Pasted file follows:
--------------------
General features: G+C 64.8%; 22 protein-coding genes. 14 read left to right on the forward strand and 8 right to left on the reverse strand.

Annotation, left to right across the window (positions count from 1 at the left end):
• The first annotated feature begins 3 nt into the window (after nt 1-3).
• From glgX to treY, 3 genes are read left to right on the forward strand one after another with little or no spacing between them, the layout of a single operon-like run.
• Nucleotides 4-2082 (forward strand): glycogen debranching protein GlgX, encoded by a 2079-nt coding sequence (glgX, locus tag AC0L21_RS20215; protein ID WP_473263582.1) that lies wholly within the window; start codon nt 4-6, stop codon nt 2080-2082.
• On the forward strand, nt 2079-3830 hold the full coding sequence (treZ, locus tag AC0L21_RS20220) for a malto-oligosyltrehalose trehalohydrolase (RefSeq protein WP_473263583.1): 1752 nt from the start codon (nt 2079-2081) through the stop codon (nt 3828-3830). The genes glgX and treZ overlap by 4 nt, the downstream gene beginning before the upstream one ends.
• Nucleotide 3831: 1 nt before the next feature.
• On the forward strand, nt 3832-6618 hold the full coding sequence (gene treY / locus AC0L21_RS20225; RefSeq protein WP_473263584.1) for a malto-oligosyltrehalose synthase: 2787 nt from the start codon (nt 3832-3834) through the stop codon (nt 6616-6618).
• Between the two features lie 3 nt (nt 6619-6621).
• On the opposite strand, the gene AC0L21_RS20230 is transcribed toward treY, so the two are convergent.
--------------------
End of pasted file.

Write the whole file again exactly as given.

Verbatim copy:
General features: G+C 64.8%; 22 protein-coding genes. 14 read left to right on the forward strand and 8 right to left on the reverse strand.

Annotation, left to right across the window (positions count from 1 at the left end):
• The first annotated feature begins 3 nt into the window (after nt 1-3).
• From glgX to treY, 3 genes are read left to right on the forward strand one after another with little or no spacing between them, the layout of a single operon-like run.
• Nucleotides 4-2082 (forward strand): glycogen debranching protein GlgX, encoded by a 2079-nt coding sequence (glgX, locus tag AC0L21_RS20215; protein ID WP_473263582.1) that lies wholly within the window; start codon nt 4-6, stop codon nt 2080-2082.
• On the forward strand, nt 2079-3830 hold the full coding sequence (treZ, locus tag AC0L21_RS20220) for a malto-oligosyltrehalose trehalohydrolase (RefSeq protein WP_473263583.1): 1752 nt from the start codon (nt 2079-2081) through the stop codon (nt 3828-3830). The genes glgX and treZ overlap by 4 nt, the downstream gene beginning before the upstream one ends.
• Nucleotide 3831: 1 nt before the next feature.
• On the forward strand, nt 3832-6618 hold the full coding sequence (gene treY / locus AC0L21_RS20225; RefSeq protein WP_473263584.1) for a malto-oligosyltrehalose synthase: 2787 nt from the start codon (nt 3832-3834) through the stop codon (nt 6616-6618).
• Between the two features lie 3 nt (nt 6619-6621).
• On the opposite strand, the gene AC0L21_RS20230 is transcribed toward treY, so the two are convergent.